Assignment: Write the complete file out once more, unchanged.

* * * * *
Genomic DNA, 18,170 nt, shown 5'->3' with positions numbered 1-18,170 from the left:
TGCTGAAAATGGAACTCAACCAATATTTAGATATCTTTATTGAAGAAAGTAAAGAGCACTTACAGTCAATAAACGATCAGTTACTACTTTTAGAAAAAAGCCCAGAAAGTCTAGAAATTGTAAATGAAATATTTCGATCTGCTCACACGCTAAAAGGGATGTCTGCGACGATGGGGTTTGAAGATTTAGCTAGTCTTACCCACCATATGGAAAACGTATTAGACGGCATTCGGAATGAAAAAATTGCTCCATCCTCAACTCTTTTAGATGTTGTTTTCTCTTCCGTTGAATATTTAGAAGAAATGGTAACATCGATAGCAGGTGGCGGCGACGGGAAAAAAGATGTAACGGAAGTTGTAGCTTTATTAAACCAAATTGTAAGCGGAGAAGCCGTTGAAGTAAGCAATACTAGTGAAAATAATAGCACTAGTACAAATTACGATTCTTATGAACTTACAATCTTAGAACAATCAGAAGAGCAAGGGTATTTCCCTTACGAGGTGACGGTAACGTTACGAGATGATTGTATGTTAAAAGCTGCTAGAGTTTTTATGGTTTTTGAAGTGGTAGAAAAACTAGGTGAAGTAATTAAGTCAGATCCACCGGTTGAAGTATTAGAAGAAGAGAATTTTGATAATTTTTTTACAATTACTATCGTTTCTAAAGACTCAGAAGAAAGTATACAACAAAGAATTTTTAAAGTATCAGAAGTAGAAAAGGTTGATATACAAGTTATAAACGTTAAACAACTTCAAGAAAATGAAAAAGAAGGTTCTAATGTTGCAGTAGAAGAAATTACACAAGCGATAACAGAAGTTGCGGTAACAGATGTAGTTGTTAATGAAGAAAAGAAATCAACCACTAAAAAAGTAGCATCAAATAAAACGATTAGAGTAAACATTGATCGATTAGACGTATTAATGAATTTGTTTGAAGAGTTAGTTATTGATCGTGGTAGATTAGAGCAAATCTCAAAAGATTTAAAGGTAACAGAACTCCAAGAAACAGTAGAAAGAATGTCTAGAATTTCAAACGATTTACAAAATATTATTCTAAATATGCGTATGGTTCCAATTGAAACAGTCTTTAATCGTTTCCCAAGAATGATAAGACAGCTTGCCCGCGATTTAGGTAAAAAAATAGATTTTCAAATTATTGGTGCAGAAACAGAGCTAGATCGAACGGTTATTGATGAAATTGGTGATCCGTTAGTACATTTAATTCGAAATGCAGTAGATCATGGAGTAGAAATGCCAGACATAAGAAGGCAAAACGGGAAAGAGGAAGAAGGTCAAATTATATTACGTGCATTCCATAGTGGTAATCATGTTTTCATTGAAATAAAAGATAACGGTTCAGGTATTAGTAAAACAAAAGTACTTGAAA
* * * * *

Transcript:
Genomic DNA, 18,170 nt, shown 5'->3' with positions numbered 1-18,170 from the left:
TGCTGAAAATGGAACTCAACCAATATTTAGATATCTTTATTGAAGAAAGTAAAGAGCACTTACAGTCAATAAACGATCAGTTACTACTTTTAGAAAAAAGCCCAGAAAGTCTAGAAATTGTAAATGAAATATTTCGATCTGCTCACACGCTAAAAGGGATGTCTGCGACGATGGGGTTTGAAGATTTAGCTAGTCTTACCCACCATATGGAAAACGTATTAGACGGCATTCGGAATGAAAAAATTGCTCCATCCTCAACTCTTTTAGATGTTGTTTTCTCTTCCGTTGAATATTTAGAAGAAATGGTAACATCGATAGCAGGTGGCGGCGACGGGAAAAAAGATGTAACGGAAGTTGTAGCTTTATTAAACCAAATTGTAAGCGGAGAAGCCGTTGAAGTAAGCAATACTAGTGAAAATAATAGCACTAGTACAAATTACGATTCTTATGAACTTACAATCTTAGAACAATCAGAAGAGCAAGGGTATTTCCCTTACGAGGTGACGGTAACGTTACGAGATGATTGTATGTTAAAAGCTGCTAGAGTTTTTATGGTTTTTGAAGTGGTAGAAAAACTAGGTGAAGTAATTAAGTCAGATCCACCGGTTGAAGTATTAGAAGAAGAGAATTTTGATAATTTTTTTACAATTACTATCGTTTCTAAAGACTCAGAAGAAAGTATACAACAAAGAATTTTTAAAGTATCAGAAGTAGAAAAGGTTGATATACAAGTTATAAACGTTAAACAACTTCAAGAAAATGAAAAAGAAGGTTCTAATGTTGCAGTAGAAGAAATTACACAAGCGATAACAGAAGTTGCGGTAACAGATGTAGTTGTTAATGAAGAAAAGAAATCAACCACTAAAAAAGTAGCATCAAATAAAACGATTAGAGTAAACATTGATCGATTAGACGTATTAATGAATTTGTTTGAAGAGTTAGTTATTGATCGTGGTAGATTAGAGCAAATCTCAAAAGATTTAAAGGTAACAGAACTCCAAGAAACAGTAGAAAGAATGTCTAGAATTTCAAACGATTTACAAAATATTATTCTAAATATGCGTATGGTTCCAATTGAAACAGTCTTTAATCGTTTCCCAAGAATGATAAGACAGCTTGCCCGCGATTTAGGTAAAAAAATAGATTTTCAAATTATTGGTGCAGAAACAGAGCTAGATCGAACGGTTATTGATGAAATTGGTGATCCGTTAGTACATTTAATTCGAAATGCAGTAGATCATGGAGTAGAAATGCCAGACATAAGAAGGCAAAACGGGAAAGAGGAAGAAGGTCAAATTATATTACGTGCATTCCATAGTGGTAATCATGTTTTCATTGAAATAAAAGATAACGGTTCAGGTATTAGTAAAACAAAAGTACTTGAAA